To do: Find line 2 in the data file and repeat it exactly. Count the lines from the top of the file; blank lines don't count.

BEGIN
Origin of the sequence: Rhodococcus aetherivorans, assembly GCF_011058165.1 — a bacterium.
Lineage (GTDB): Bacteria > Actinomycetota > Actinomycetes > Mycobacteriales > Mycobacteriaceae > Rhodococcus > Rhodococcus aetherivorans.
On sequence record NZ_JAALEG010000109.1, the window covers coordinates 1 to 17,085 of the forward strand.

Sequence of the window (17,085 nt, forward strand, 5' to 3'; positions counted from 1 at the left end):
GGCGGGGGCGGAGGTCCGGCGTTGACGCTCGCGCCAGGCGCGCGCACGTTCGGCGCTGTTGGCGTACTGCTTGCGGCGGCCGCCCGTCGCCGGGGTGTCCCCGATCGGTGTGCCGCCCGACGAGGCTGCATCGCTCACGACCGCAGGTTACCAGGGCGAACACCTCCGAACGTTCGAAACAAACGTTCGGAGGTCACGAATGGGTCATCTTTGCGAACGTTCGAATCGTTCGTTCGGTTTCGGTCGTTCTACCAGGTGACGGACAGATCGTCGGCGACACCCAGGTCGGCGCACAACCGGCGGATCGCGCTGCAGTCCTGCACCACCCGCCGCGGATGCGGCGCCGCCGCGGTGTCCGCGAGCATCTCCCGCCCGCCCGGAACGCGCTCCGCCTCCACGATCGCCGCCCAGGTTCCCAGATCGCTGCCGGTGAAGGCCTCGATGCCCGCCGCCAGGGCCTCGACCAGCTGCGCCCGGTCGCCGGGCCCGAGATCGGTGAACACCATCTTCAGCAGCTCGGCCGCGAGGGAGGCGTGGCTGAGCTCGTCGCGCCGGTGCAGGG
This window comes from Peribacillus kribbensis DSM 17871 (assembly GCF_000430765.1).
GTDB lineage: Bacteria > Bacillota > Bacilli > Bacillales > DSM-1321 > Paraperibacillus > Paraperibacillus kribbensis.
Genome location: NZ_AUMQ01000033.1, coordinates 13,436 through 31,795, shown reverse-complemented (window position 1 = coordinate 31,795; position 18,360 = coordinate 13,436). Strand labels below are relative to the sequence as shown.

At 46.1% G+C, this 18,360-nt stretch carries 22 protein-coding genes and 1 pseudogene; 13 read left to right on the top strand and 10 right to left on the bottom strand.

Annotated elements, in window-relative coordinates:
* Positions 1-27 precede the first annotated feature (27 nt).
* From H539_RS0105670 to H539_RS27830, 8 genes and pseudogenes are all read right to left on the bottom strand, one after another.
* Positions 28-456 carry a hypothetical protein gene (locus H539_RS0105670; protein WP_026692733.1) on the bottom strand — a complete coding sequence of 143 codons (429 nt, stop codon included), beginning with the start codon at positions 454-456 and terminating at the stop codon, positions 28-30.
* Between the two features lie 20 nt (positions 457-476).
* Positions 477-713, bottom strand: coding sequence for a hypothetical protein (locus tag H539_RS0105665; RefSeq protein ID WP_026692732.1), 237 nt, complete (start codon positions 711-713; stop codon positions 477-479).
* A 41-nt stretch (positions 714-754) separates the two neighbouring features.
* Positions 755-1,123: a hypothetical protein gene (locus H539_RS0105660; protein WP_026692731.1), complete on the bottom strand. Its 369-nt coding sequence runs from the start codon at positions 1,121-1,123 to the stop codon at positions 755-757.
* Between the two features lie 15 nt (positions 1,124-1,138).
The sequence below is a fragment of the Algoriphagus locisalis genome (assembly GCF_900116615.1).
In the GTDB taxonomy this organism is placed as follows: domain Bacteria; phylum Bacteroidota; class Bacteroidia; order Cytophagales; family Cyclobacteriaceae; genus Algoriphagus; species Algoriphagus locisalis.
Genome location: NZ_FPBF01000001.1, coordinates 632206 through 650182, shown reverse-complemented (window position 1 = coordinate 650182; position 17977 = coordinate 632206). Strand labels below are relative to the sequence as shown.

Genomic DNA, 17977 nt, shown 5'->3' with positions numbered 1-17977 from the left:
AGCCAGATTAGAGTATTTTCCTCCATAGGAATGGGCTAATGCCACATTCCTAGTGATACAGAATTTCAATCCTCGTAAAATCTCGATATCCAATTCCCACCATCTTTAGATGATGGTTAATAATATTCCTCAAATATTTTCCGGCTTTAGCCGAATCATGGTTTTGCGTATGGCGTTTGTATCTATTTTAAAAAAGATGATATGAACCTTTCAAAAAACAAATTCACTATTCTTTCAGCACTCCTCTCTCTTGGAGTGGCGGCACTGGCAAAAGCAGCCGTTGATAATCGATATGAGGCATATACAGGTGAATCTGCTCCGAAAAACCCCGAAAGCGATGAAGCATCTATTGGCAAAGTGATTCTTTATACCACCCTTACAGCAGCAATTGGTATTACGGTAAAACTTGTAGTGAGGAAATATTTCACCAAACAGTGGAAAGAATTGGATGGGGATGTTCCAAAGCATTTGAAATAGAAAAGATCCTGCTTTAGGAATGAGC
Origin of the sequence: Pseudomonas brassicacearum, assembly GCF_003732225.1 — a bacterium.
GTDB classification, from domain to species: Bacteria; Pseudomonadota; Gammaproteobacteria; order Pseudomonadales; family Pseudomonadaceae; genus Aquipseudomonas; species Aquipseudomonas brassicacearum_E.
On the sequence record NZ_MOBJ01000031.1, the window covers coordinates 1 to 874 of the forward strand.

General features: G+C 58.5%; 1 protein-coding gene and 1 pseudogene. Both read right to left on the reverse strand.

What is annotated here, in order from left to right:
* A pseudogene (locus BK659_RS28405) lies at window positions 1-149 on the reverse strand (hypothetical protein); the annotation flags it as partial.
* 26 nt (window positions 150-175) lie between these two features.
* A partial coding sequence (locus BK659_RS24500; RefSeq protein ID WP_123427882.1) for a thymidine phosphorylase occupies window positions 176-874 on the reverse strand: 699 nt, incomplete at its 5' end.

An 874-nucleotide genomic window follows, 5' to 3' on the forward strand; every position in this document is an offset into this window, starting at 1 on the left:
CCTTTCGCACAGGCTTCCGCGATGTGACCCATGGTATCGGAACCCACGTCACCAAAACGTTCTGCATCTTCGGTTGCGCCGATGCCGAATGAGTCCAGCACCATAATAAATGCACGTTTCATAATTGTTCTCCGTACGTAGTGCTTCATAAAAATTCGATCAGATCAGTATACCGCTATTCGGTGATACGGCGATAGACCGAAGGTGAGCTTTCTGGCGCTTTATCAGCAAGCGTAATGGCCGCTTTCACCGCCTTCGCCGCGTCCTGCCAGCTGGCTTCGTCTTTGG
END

Lineage (GTDB): Bacteria > Actinomycetota > Actinomycetes > Mycobacteriales > Mycobacteriaceae > Rhodococcus > Rhodococcus aetherivorans.